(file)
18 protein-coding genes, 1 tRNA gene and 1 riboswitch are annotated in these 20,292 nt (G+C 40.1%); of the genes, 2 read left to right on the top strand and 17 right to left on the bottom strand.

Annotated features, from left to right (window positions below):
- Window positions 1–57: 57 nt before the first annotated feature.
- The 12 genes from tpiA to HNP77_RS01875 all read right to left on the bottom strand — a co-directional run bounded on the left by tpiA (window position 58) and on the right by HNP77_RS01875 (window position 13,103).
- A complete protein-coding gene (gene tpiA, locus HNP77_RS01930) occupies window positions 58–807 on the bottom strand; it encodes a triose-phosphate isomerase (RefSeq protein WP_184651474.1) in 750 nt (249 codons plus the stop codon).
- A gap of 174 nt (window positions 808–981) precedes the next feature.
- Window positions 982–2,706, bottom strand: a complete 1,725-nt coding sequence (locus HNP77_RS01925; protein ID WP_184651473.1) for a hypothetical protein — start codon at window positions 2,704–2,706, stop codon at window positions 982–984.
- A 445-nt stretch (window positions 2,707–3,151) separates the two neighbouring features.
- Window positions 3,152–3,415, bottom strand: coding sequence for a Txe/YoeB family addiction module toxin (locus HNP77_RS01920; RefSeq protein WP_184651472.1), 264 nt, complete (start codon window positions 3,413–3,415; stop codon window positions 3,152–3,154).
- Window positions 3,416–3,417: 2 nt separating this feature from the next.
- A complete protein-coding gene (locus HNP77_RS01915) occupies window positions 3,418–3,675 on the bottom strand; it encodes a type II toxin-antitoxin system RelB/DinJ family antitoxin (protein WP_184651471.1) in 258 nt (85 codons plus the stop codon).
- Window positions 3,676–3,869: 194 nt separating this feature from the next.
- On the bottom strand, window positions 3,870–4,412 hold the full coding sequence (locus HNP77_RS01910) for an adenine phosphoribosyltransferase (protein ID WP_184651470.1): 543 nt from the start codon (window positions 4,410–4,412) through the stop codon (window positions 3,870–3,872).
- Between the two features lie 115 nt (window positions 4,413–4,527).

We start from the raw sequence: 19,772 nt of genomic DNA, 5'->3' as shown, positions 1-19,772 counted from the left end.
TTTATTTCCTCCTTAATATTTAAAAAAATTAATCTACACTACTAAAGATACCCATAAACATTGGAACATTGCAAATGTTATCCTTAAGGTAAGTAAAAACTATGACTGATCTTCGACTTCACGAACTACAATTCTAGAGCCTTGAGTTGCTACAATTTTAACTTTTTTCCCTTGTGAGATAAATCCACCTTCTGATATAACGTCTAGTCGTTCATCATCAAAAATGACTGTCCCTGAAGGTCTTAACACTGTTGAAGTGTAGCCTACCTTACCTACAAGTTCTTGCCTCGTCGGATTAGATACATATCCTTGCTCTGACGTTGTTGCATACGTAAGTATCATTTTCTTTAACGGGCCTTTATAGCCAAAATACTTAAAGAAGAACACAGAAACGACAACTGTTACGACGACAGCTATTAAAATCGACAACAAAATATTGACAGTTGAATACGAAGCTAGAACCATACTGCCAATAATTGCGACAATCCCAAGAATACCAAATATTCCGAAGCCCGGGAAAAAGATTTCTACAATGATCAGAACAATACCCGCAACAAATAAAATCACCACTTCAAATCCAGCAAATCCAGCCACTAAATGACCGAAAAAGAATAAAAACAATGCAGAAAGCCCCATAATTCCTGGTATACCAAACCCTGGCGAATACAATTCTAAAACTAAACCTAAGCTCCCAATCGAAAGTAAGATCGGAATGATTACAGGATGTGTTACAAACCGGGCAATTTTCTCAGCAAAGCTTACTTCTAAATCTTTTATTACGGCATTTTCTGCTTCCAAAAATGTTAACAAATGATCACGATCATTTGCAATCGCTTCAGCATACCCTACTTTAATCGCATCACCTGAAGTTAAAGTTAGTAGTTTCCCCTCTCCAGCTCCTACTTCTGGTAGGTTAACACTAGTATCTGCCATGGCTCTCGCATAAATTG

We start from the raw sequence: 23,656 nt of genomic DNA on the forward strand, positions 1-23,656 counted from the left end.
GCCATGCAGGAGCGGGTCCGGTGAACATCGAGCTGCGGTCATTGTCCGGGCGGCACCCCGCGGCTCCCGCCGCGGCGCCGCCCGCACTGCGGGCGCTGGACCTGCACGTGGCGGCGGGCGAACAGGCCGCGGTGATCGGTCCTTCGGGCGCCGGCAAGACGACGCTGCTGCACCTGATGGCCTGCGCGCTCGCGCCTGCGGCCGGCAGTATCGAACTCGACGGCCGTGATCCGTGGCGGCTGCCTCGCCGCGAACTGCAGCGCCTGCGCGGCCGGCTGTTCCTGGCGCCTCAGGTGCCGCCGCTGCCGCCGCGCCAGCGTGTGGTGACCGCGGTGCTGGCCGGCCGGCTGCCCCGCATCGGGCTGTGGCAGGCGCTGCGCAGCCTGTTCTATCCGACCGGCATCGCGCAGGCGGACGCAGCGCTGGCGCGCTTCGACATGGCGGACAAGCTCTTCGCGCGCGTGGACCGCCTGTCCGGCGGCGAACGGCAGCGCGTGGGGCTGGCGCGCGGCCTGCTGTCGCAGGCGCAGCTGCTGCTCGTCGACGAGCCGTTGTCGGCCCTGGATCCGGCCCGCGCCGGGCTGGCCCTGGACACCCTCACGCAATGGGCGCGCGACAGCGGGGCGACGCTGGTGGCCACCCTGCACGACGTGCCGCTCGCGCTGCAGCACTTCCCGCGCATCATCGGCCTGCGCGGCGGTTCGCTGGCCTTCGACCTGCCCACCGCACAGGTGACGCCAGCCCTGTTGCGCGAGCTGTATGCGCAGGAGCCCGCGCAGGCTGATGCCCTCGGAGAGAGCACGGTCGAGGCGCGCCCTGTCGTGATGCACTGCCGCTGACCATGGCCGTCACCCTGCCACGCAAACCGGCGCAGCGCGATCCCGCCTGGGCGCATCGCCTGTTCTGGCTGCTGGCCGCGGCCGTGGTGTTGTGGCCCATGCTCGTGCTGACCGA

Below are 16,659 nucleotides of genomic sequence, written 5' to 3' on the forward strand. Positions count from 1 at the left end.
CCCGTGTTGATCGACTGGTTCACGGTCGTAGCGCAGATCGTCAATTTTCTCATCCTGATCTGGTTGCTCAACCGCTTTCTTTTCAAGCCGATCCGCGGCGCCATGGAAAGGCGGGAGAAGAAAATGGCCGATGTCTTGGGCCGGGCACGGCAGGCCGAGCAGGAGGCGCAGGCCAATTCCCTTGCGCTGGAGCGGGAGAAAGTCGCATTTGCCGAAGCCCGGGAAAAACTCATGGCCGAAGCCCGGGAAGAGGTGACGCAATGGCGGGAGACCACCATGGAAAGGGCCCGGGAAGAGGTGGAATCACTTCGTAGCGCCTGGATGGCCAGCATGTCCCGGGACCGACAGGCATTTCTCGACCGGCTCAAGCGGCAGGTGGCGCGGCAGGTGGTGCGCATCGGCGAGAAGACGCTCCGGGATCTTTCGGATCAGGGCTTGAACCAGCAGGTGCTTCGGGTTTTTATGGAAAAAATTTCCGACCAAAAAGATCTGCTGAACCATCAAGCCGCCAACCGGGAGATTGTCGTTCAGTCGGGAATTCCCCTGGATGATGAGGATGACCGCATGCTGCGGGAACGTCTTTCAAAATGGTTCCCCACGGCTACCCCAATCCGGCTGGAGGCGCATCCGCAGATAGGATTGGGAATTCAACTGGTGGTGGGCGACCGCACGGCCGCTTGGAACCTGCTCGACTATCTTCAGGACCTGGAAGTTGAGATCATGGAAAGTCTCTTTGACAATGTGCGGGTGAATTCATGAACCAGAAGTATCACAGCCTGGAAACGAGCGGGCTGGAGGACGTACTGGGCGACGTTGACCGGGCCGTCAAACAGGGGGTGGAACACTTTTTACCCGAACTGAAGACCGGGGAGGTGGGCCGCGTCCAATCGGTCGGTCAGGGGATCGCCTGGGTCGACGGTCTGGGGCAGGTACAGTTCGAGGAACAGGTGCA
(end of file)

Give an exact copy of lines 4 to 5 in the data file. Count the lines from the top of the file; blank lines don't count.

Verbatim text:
- The 12 genes from tpiA to HNP77_RS01875 all read right to left on the bottom strand — a co-directional run bounded on the left by tpiA (window position 58) and on the right by HNP77_RS01875 (window position 13,103).
- A complete protein-coding gene (gene tpiA, locus HNP77_RS01930) occupies window positions 58–807 on the bottom strand; it encodes a triose-phosphate isomerase (RefSeq protein WP_184651474.1) in 750 nt (249 codons plus the stop codon).